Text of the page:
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Pentagon Faces Computer Security Problems


As computers spread around the globe, so do computer hackers. The potential cost of cybercrime to US commerce and industry increase exponentially every year, and then there's the threat that hackers pose to national security. NPR's Vicky O'Hara reports.

VICKY O'HARA reporting:

Neither the Pentagon nor military contractor want to discuss specific cases of cyberintrusion that have undermined national security. But one case has been well documented in the public realm. The operation is known as Tighten Reign. It was discovered by cyberinvestigators at Sandia National Laboratories in New Mexico two and a half years ago. Tighten Reign involved a group of highly organized, sophisticated and prolific hackers operating out of China's southern Guangdong province. The Tighten Reign perpetrators targeted a variety of US agencies, but they concentrated their attacks on the Defense Department and defense contractors. Allen Paller is director of research at the SANS Institute in Maryland, which teaches cybersecurity.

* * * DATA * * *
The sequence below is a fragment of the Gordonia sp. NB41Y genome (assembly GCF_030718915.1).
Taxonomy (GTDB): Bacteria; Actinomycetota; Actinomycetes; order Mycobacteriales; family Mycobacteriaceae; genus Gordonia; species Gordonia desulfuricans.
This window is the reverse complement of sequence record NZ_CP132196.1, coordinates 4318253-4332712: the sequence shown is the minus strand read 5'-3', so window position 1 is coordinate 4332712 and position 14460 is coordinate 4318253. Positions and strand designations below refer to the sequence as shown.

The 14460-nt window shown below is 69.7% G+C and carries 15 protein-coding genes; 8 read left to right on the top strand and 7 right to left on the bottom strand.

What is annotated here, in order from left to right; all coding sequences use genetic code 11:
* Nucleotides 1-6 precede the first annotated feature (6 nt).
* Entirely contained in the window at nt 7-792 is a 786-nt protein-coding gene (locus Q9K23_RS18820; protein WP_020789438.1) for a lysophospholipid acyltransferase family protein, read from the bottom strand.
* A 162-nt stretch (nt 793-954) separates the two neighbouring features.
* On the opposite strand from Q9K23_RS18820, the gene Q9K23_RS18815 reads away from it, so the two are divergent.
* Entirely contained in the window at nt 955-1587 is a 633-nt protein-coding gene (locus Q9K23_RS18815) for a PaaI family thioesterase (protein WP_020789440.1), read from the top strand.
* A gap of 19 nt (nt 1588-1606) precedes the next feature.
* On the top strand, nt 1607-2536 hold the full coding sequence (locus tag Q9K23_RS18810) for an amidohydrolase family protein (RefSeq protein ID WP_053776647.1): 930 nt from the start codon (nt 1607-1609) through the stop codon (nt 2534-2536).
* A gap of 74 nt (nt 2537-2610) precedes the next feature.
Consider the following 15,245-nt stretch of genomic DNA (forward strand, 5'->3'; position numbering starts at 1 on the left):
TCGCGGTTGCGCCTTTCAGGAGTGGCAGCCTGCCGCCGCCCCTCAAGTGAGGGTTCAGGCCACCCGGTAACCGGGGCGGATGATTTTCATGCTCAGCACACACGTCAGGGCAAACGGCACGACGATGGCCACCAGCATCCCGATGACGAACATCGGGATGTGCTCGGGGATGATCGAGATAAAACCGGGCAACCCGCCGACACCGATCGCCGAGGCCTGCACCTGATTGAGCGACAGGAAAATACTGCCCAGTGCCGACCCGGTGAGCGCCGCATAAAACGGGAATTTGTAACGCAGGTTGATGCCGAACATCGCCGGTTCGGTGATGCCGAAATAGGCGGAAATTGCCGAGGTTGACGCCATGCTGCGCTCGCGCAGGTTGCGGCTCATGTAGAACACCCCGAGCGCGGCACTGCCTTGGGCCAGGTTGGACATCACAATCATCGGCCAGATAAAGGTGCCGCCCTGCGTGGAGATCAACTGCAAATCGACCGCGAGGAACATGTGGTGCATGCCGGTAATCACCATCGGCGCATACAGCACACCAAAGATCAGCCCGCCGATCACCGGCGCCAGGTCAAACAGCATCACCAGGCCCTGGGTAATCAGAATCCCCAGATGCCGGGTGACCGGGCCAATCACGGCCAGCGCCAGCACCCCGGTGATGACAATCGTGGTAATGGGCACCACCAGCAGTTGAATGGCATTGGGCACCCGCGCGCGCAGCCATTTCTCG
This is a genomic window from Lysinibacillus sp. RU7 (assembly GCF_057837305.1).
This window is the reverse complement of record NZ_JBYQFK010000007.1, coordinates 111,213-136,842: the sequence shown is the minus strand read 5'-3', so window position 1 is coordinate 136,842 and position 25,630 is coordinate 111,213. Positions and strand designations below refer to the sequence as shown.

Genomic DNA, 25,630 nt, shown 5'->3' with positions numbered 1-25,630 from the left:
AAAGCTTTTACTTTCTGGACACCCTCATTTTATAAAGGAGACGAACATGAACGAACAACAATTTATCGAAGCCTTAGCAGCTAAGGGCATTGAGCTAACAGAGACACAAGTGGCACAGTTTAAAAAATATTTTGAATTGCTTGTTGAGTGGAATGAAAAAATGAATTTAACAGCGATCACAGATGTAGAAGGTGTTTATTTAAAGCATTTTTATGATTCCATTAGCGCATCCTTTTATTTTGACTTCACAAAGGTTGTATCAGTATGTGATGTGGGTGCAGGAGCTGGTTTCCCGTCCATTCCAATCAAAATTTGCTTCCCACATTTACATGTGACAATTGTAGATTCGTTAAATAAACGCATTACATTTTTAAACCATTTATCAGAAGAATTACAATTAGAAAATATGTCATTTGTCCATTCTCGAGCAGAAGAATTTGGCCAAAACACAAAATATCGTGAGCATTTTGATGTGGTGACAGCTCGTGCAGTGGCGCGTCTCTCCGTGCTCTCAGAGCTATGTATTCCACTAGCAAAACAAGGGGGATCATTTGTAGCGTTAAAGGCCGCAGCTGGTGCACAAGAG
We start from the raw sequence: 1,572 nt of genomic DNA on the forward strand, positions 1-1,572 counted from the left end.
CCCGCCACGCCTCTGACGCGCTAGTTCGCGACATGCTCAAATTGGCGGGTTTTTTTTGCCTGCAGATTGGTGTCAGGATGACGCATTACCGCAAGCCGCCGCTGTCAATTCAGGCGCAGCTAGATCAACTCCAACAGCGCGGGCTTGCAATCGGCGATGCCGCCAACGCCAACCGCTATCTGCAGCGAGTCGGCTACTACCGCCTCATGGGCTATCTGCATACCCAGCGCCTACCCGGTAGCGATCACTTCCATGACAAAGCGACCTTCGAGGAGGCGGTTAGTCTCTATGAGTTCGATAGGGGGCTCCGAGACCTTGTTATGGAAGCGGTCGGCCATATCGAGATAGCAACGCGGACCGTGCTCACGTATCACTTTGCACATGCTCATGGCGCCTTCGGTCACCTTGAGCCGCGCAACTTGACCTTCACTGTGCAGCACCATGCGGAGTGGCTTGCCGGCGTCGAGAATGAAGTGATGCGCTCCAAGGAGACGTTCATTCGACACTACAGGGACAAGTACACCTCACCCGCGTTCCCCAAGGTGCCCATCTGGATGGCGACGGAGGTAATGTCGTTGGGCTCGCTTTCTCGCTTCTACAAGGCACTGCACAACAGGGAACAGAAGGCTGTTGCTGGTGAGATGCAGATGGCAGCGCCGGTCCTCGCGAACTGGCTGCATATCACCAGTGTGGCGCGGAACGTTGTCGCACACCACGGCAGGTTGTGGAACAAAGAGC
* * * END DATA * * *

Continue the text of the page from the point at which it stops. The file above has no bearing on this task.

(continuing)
Mr. ALLEN PALLER (SANS Institute): In one evening, at about 10:23 at night Pacific time, they found vulnerabilities in the US Army Information Systems Engineering Command at Ft. Huachuca, Arizona. Three hours later, they found the same hole in computers at the Defense Information Systems Agency in Arlington. A little more than two hours later, they hit the Naval Ocean Systems Center(ph), a Defense Department installation in San Diego. And an hour and a half later, they hit the United States Army Space & Strategic Defense installation in Huntsville.

O'HARA: Cyberanalysts who followed the investigation of Tighten Reign say that among the massive amounts of data that the hackers penetrated were detailed specifications on the Mars lander as well as information about satellite and missile technology and about US troop deployments. One of the original investigators of Tighten Reign, who asked not to be identified to preserve his job, confirms that account. Allen Paller of the SANS Institute says the damage was serious.

Mr. PALLER: We don't have data that any classified information was taken, but it was important information that is very sensitive militarily.

O'HARA: Cybersecurity analysts warn that hackers don't have to have the expertise of Tighten Reign to penetrate DOD systems. And Colonel Carl Hunt, director of technology for the Pentagon's Joint Task Force for Global Network Operations, says the number of cyberattacks against Defense Department systems is increasing.